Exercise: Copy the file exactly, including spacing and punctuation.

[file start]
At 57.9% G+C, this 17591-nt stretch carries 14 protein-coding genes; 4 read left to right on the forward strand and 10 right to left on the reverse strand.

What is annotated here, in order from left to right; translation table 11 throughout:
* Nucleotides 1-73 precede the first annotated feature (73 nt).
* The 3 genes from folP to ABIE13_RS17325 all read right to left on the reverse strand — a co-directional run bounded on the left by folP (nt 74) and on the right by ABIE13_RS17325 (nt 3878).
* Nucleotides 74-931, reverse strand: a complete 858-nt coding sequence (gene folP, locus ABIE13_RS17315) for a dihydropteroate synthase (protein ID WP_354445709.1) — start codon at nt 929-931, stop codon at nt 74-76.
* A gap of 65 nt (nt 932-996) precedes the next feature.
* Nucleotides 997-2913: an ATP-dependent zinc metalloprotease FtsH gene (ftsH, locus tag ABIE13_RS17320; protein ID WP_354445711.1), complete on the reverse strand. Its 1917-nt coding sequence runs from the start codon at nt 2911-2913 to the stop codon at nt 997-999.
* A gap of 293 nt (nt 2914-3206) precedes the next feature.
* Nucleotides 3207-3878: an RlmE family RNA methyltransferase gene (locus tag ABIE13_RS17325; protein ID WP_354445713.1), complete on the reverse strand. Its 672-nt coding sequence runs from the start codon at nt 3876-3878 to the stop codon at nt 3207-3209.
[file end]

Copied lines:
At 57.9% G+C, this 17591-nt stretch carries 14 protein-coding genes; 4 read left to right on the forward strand and 10 right to left on the reverse strand.

What is annotated here, in order from left to right; translation table 11 throughout:
* Nucleotides 1-73 precede the first annotated feature (73 nt).
* The 3 genes from folP to ABIE13_RS17325 all read right to left on the reverse strand — a co-directional run bounded on the left by folP (nt 74) and on the right by ABIE13_RS17325 (nt 3878).
* Nucleotides 74-931, reverse strand: a complete 858-nt coding sequence (gene folP, locus ABIE13_RS17315) for a dihydropteroate synthase (protein ID WP_354445709.1) — start codon at nt 929-931, stop codon at nt 74-76.
* A gap of 65 nt (nt 932-996) precedes the next feature.
* Nucleotides 997-2913: an ATP-dependent zinc metalloprotease FtsH gene (ftsH, locus tag ABIE13_RS17320; protein ID WP_354445711.1), complete on the reverse strand. Its 1917-nt coding sequence runs from the start codon at nt 2911-2913 to the stop codon at nt 997-999.
* A gap of 293 nt (nt 2914-3206) precedes the next feature.
* Nucleotides 3207-3878: an RlmE family RNA methyltransferase gene (locus tag ABIE13_RS17325; protein ID WP_354445713.1), complete on the reverse strand. Its 672-nt coding sequence runs from the start codon at nt 3876-3878 to the stop codon at nt 3207-3209.